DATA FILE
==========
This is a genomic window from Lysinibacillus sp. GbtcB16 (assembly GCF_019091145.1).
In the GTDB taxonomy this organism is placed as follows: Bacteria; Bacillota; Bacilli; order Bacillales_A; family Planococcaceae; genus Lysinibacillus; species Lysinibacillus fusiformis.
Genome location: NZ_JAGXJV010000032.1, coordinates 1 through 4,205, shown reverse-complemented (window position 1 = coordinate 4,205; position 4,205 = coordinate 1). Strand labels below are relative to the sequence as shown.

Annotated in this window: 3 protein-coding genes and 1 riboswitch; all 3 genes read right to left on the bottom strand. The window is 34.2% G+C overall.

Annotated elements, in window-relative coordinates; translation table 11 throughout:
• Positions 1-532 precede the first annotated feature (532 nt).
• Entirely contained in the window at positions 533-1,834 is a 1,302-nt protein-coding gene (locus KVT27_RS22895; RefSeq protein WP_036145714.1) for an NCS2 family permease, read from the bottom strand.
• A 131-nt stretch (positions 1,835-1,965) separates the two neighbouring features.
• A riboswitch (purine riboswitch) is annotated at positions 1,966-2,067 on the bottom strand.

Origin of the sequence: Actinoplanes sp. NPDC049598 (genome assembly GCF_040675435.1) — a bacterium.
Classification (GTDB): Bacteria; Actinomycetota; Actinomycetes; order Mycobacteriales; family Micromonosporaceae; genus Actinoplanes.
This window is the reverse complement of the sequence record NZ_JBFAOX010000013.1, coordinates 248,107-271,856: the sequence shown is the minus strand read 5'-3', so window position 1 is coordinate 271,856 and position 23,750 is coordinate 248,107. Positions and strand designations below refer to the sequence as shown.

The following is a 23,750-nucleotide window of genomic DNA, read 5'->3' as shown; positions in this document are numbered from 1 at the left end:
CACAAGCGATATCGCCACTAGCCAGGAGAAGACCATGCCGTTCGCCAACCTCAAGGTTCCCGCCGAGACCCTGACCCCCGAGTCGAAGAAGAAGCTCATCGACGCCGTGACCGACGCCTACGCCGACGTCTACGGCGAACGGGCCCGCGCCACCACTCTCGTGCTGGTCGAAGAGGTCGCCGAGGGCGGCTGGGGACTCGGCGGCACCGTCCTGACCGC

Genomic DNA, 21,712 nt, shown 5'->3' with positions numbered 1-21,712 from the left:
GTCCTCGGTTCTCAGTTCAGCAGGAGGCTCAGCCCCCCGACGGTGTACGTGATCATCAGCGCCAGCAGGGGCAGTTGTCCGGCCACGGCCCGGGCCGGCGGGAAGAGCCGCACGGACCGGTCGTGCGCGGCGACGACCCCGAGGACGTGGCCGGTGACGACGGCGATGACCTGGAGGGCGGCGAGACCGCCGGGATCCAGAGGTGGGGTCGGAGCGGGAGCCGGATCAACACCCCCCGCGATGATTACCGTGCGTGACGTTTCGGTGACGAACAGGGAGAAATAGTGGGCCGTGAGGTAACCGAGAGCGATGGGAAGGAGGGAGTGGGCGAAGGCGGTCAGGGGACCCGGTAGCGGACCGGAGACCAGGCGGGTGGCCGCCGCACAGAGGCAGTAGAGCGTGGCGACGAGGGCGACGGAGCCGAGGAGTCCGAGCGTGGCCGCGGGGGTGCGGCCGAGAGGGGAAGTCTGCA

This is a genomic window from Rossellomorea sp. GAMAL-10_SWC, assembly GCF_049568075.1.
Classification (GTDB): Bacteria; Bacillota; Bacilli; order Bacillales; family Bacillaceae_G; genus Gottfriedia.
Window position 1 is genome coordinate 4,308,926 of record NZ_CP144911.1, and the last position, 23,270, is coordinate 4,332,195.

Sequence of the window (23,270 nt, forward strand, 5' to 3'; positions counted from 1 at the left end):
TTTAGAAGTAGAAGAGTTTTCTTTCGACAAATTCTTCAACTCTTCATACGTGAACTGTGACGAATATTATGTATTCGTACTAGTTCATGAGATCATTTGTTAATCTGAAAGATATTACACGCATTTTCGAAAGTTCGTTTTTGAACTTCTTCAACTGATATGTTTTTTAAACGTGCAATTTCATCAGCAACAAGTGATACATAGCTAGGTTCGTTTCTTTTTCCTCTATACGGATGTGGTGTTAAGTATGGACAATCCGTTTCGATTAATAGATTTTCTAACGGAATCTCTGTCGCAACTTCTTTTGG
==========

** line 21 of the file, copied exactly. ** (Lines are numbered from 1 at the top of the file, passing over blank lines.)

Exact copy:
TTTAGAAGTAGAAGAGTTTTCTTTCGACAAATTCTTCAACTCTTCATACGTGAACTGTGACGAATATTATGTATTCGTACTAGTTCATGAGATCATTTGTTAATCTGAAAGATATTACACGCATTTTCGAAAGTTCGTTTTTGAACTTCTTCAACTGATATGTTTTTTAAACGTGCAATTTCATCAGCAACAAGTGATACATAGCTAGGTTCGTTTCTTTTTCCTCTATACGGATGTGGTGTTAAGTATGGACAATCCGTTTCGATTAATAGATTTTCTAACGGAATCTCTGTCGCAACTTCTTTTGG